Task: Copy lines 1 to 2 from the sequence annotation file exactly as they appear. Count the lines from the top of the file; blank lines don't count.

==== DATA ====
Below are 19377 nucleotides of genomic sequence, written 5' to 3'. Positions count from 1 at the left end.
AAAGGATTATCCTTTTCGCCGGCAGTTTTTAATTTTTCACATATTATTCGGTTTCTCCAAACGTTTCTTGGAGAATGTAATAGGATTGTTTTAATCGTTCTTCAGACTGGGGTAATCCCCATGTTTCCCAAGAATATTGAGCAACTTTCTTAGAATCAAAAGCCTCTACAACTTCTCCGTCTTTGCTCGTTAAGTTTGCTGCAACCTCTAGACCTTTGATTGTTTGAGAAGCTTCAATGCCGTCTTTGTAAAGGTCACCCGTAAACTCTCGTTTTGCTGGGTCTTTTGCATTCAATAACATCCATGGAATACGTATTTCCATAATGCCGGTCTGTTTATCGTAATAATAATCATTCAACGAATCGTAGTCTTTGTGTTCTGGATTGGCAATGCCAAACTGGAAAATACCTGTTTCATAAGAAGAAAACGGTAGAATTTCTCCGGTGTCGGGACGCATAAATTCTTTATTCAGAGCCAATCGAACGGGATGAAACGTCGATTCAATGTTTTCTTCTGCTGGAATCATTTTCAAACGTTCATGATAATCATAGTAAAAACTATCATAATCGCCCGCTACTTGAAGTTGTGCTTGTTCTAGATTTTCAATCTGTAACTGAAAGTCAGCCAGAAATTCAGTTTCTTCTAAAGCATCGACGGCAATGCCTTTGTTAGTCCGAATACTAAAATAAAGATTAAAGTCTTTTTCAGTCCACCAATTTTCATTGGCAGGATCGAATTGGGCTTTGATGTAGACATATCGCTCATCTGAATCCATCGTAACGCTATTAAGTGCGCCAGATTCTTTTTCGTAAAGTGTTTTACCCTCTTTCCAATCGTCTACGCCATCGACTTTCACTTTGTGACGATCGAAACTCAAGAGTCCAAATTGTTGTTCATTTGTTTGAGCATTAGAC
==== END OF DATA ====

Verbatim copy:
Below are 19377 nucleotides of genomic sequence, written 5' to 3'. Positions count from 1 at the left end.
AAAGGATTATCCTTTTCGCCGGCAGTTTTTAATTTTTCACATATTATTCGGTTTCTCCAAACGTTTCTTGGAGAATGTAATAGGATTGTTTTAATCGTTCTTCAGACTGGGGTAATCCCCATGTTTCCCAAGAATATTGAGCAACTTTCTTAGAATCAAAAGCCTCTACAACTTCTCCGTCTTTGCTCGTTAAGTTTGCTGCAACCTCTAGACCTTTGATTGTTTGAGAAGCTTCAATGCCGTCTTTGTAAAGGTCACCCGTAAACTCTCGTTTTGCTGGGTCTTTTGCATTCAATAACATCCATGGAATACGTATTTCCATAATGCCGGTCTGTTTATCGTAATAATAATCATTCAACGAATCGTAGTCTTTGTGTTCTGGATTGGCAATGCCAAACTGGAAAATACCTGTTTCATAAGAAGAAAACGGTAGAATTTCTCCGGTGTCGGGACGCATAAATTCTTTATTCAGAGCCAATCGAACGGGATGAAACGTCGATTCAATGTTTTCTTCTGCTGGAATCATTTTCAAACGTTCATGATAATCATAGTAAAAACTATCATAATCGCCCGCTACTTGAAGTTGTGCTTGTTCTAGATTTTCAATCTGTAACTGAAAGTCAGCCAGAAATTCAGTTTCTTCTAAAGCATCGACGGCAATGCCTTTGTTAGTCCGAATACTAAAATAAAGATTAAAGTCTTTTTCAGTCCACCAATTTTCATTGGCAGGATCGAATTGGGCTTTGATGTAGACATATCGCTCATCTGAATCCATCGTAACGCTATTAAGTGCGCCAGATTCTTTTTCGTAAAGTGTTTTACCCTCTTTCCAATCGTCTACGCCATCGACTTTCACTTTGTGACGATCGAAACTCAAGAGTCCAAATTGTTGTTCATTTGTTTGAGCATTAGAC